More School Resources, Better Teacher Incentives, or Both to Improve Student Learning in Tanzania
Improving education quality in low-income countries is a top priority for the global human development agenda, with governments and donors spending over a hundred billion dollars annually on education. Researchers evaluated the impact of providing schools with an unconditional cash grant, a teacher incentive program, or both on student learning. The cash grant had no impact on student learning, while the teacher incentive program had mixed results. However, combining both programs together had an even greater impact on student learning compared to the sum of the effects from each individual component alone. These results suggest that combining spending on school inputs with improved teacher incentives could substantially increase the cost-effectiveness of public spending on education.
Improving education quality in low-income countries is a top priority for the global human development agenda, with education accounting for a sixth of government spending in low- and middle-income countries and totaling over fifteen billion dollars in aid. Despite major investments, education systems in low-income countries have found it difficult to convert increased investment into improved student learning. One reason may be that education systems face additional constraints beyond limited resources, so simply providing more resources may have a limited impact if other barriers persist. Specifically, low teacher effort may limit the effectiveness of additional inputs, with high rates of teacher absence documented across several low-income country settings. Can a combination of additional school resources and incentives aimed to increase teacher effort together lead to greater impacts on student learning than the sum of doing both independently?
Tanzania has made striking progress towards universal primary education with enrollment rates growing from 52 percent in 2000 to over 94 percent in 2008, partly due to implementing free public primary schools in 2001. Yet, despite this increase in school enrollment, student learning levels remain low. Based on 2012 national learning assessments, less than a third of grade three students were proficient at a grade two level in Kiswahili (the medium of instruction). One barrier to student learning may be that schools simply lack the resources to provide a quality education. Despite considerable public spending on education in Tanzania, spending has not kept pace with rapid increases in enrollment, leading to under-resourced schools. For example, there was only one math textbook for every five children in grades one, two, and three in 2012. Another barrier may be that low teacher motivation and effort hinder educational quality. A 2010 study found that nearly one in four teachers in Tanzania were absent from school on a given day and students received only about two hours of instruction per day, less than half of the scheduled time.1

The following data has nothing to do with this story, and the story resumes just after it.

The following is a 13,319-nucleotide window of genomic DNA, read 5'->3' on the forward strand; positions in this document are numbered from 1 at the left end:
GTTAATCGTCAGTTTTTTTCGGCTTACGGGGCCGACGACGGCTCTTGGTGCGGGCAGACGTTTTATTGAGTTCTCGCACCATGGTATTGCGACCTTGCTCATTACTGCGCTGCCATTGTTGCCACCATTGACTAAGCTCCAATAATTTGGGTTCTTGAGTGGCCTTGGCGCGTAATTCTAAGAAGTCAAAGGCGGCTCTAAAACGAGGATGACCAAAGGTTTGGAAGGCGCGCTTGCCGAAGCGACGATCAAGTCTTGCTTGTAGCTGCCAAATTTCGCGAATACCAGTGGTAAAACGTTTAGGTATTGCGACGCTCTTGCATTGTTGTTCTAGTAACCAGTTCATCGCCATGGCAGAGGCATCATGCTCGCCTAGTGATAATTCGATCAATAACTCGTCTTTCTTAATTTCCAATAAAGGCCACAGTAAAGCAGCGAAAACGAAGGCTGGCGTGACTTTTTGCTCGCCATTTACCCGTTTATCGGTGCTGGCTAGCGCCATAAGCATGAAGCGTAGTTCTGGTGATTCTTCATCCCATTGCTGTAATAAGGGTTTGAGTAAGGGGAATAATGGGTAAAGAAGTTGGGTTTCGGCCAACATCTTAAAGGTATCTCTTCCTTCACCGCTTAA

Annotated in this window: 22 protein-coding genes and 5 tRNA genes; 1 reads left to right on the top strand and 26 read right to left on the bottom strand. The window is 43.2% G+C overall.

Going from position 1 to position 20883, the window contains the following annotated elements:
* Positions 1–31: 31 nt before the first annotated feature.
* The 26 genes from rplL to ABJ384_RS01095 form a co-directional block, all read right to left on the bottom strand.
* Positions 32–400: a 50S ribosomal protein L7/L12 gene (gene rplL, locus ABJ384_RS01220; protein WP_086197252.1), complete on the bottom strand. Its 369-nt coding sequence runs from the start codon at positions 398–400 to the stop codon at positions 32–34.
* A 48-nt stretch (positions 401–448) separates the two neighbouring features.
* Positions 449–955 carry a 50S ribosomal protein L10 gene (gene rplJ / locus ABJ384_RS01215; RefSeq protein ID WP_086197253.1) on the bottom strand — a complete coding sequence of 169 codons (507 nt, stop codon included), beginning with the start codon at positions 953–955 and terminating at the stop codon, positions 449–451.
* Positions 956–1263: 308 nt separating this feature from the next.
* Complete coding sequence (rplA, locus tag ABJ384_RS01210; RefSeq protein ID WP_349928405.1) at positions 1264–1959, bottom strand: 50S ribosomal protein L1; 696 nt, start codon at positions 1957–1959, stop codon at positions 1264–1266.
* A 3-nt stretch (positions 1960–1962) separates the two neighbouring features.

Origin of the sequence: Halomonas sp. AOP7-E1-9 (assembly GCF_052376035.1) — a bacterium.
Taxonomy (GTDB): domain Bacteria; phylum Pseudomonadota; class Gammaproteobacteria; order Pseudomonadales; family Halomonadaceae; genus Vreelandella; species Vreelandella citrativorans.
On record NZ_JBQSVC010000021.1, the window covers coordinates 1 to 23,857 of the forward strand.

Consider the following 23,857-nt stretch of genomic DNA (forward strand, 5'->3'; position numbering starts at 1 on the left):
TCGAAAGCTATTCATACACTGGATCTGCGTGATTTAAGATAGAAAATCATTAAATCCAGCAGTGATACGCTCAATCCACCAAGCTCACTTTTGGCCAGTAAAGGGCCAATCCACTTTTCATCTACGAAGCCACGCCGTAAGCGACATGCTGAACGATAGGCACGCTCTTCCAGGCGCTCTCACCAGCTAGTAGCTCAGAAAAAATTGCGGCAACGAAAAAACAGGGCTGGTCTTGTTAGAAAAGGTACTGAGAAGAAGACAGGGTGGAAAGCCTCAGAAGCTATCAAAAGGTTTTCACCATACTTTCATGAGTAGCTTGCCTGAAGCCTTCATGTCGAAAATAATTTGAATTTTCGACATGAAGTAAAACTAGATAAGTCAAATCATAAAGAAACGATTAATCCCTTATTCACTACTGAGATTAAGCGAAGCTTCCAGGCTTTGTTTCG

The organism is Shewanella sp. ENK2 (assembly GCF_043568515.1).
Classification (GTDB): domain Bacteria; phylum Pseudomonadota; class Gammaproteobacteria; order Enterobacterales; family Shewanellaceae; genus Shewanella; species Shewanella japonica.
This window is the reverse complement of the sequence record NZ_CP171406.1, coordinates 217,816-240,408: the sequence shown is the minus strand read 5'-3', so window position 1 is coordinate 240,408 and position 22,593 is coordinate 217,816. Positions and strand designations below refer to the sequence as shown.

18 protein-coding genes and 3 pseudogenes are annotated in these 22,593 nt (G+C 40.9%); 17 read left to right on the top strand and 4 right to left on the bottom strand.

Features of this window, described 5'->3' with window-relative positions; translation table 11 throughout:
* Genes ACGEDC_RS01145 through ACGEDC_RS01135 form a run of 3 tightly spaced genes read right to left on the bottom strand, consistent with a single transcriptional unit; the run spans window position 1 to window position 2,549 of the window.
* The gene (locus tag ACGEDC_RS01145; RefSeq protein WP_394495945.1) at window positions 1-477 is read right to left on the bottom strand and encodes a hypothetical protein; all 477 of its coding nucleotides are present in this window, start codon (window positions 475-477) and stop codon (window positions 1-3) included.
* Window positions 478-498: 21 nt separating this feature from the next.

After documenting low learning levels in East Africa during a previous program, Twaweza, an East African civil society organization, conducted extensive discussions with education stakeholders to identify key barriers to improving learning. They found that inadequate school resources and poor teacher motivation and effort were the two most commonly reported barriers. To address these challenges, Twaweza created and implemented the KiuFunza program (KiuFunza means “thirst for learning” in Kiswahili) in public schools across the country from 2013 to 2014.
Researchers conducted a randomized evaluation to test the impact of providing an unconditional school grant, teacher incentive program, or both on student learning. All programs were implemented by Twaweza, in close coordination with the government. Within ten randomly selected districts across Tanzania, researchers randomly selected 35 public schools within each district (for a total sample of 350 schools covering 120,000 students). These schools were mostly rural, with an average of enrollment around 730 students and large class sizes of over 55 students per teacher. The student gender ratio was evenly balanced and the average student was 9 years old. Researchers randomly allocated the schools to one of four groups:
- Unconditional School Grants: 70 schools received TZS 10,000 (US$6.25) per student from Twaweza, nearly triple the average spending per student before the program. Grants were sent directly to the school bank account in two disbursements around April and August/September. The head teacher and school board decided how to spend the funds, but schools had to maintain financial records and share them with the community.
- Teacher Incentives: 70 schools received a teacher incentive program that provided cash bonuses to teachers and head teachers for each student that passed an independent test conducted by Twaweza. Bonuses were limited to grades one, two, and three and based on test scores in math, English, and Kiswahili. For each student who passed each subject, an eligible teacher earned TZS 5,000 (US$3) and a head teacher earned TZS 1,000 (US$0.6). For reference, a teacher with average enrollment could earn up to 125 percent of their monthly salary as a bonus.
- Combination: 70 schools received both the unconditional school grants and the teacher incentives program.
- Comparison: 140 schools received neither the unconditional school grants nor the teacher incentives program.